Helcon is history and it’s time to write another lengthy epic on the games played. The event was a wild success, with over 50 visitors during the two days. The place we had was practically full during the Saturday afternoon. There’s definitely new event next year, but we might be forced to look for a new location as the current one can only hold 75 people (well, more would fit, but fire restrictions limit first).
As usual, I headed south Friday, to spend the evening with Tommy, Laura and Stefu before the event began. Tommy had brought a nice pile of new and old games from Essen and his overflowing game collection was even larger than before. I first thought I’d take only few games with me, but I ended up hauling a large bunch of games — mostly for sale, because this was a wonderful opportunity to sell some useless games.
But, games! Our first game was Michael Rieneck’s Spiel des Jahres -candidate Around the World in 80 Days. Many who played it in Helcon dismissed it as light and stupid, but Tommy is a big fan. I liked the game, too. Sure, it is light, but it also has interesting twists. I wouldn’t buy it myself, right now, but would recommend it to someone looking for a nice family game with a bit more to it than in the usual mainstream games.
The goal of the game is to go round the world, spending as few days while at it as possible. The winner is not the first player to reach London, but the one who spends least days. The mechanics are simple, but there are some neat ideas. The best one is probably the actions. Each turn, players choose a card to draw from the table. Each card is connected to an useful action, so players must make a decision: do I need a good card or a good action? Luck has a role here — if you have a good card with good action, the decision is straightforward.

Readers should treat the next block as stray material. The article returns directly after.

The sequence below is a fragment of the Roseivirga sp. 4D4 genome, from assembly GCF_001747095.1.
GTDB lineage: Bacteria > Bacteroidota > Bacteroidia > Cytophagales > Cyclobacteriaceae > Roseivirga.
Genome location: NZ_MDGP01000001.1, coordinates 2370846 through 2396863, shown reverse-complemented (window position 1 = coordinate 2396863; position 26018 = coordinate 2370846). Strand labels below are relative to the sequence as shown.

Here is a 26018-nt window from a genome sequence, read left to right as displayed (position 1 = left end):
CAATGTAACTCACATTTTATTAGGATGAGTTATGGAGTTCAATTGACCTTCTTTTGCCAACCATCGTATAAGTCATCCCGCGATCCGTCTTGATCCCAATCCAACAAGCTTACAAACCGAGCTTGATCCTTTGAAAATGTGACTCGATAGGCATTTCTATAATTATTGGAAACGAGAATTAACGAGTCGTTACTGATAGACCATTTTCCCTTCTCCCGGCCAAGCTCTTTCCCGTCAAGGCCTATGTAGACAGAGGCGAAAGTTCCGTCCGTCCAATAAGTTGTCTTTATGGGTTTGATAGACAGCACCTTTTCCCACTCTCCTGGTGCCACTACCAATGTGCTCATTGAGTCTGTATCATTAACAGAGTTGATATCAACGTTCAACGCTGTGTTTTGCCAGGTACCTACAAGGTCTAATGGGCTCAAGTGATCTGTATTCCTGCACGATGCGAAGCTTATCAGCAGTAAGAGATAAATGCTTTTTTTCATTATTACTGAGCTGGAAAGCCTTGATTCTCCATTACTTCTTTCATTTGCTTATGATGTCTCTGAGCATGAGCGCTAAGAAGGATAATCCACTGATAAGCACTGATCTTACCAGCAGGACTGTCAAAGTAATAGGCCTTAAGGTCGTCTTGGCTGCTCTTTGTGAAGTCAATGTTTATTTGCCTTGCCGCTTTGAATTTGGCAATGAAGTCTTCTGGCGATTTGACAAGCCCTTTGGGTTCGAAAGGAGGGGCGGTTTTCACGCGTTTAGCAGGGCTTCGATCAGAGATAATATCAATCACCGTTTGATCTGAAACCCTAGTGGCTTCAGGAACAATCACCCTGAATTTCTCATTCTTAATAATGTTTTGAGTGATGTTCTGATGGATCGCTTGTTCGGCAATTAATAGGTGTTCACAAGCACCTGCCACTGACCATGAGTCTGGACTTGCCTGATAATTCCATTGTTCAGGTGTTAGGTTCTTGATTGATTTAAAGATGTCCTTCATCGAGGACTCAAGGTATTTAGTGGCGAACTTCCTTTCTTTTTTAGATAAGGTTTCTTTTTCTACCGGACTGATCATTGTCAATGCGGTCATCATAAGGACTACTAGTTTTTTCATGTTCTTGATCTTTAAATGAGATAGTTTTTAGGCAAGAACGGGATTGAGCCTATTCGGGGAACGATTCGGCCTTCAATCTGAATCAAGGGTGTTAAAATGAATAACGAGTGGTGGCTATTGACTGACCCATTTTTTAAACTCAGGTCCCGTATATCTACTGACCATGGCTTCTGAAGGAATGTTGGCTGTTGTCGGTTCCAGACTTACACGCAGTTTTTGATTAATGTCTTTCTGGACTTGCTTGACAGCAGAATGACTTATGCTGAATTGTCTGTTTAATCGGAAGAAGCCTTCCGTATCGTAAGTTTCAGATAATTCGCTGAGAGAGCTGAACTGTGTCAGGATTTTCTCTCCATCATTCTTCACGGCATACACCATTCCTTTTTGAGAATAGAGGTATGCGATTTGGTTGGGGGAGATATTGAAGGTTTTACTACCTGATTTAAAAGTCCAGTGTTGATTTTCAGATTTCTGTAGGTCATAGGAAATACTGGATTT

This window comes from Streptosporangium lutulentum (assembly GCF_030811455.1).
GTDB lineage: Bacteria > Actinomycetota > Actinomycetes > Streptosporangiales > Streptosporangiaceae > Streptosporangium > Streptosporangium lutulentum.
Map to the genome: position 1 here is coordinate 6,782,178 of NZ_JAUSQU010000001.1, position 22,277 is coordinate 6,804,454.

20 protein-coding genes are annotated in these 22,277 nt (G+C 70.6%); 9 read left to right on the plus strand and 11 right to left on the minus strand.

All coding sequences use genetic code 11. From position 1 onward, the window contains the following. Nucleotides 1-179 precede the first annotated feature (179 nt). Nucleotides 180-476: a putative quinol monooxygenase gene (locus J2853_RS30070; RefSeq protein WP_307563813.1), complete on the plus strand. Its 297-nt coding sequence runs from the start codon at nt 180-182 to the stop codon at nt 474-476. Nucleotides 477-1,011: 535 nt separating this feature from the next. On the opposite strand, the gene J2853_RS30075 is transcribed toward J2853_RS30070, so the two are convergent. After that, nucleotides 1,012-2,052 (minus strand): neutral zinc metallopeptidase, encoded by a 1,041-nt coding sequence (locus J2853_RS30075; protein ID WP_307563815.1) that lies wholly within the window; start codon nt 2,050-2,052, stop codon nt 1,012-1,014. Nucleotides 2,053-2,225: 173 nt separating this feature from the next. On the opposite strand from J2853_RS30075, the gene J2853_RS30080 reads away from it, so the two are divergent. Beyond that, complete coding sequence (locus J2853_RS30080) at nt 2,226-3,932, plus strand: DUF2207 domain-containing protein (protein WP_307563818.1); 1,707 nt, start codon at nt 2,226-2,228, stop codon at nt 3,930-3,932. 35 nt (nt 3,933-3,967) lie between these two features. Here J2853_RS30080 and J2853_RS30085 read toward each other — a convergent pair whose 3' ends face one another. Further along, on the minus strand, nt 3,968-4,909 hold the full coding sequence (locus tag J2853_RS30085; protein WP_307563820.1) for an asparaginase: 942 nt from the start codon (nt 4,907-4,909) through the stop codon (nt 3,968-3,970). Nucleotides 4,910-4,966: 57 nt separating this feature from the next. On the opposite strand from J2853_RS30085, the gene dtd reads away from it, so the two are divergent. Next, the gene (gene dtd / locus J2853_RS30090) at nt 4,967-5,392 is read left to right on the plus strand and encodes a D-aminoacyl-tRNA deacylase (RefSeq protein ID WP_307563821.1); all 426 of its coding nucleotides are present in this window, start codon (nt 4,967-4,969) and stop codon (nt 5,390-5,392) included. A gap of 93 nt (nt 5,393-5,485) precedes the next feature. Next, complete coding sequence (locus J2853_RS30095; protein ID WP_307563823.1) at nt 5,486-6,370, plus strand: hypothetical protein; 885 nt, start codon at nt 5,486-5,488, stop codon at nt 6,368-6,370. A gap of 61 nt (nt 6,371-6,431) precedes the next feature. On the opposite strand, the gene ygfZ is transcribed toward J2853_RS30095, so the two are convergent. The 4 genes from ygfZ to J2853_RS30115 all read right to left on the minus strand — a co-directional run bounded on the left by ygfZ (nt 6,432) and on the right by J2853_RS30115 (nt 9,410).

It’s a light game and clearly in the family game genre, but I think it’s a good game for such. I had a good start in our game, but at some point things just didn’t go my way. I really screwed it up crossing the Pacific Ocean. Laura was first to make ít to London in 75 days, but Tommy beat her with 73 days. I was, unfortunately, last one in London and thus an automatic loser. I wouldn’t have won anyway… Our game took an hour, and would’ve been faster if we had known the rules better.
Tommy had a copy of Eiszeit (aka Mammoth Hunters) he wanted to try, so why not! I’m always in for an ALEA game, even one of the not-so-well-liked ones. Eiszeit turned out to be a decent game, actually. It’s an area control game, where players run around with their men, trying to place them in areas with mammoths. Once the phase is over, some of the pieces starve (there’s a random element involved, majorities rule here) and then the survivors are scored. Each piece is worth one point plus one point for each mammoth in the area. Glaciers cover an area of the board making things more intimate and the game continues.
The idea is pretty fun and there’s a very clever mechanic in play. Players actions are driven by two kinds of cards. Light cards are positive things, stuff you want to do: place more pieces, remove opponents’ pieces, move mammoths, things like that. You pay the light cards with stones. To get stones, players must play dark cards, which give actions to other players. Each dark card played also moves the game along, as there’s only a limited supply of stones. That’s tremendously clever and works really well. That was a really good, fun part of the game.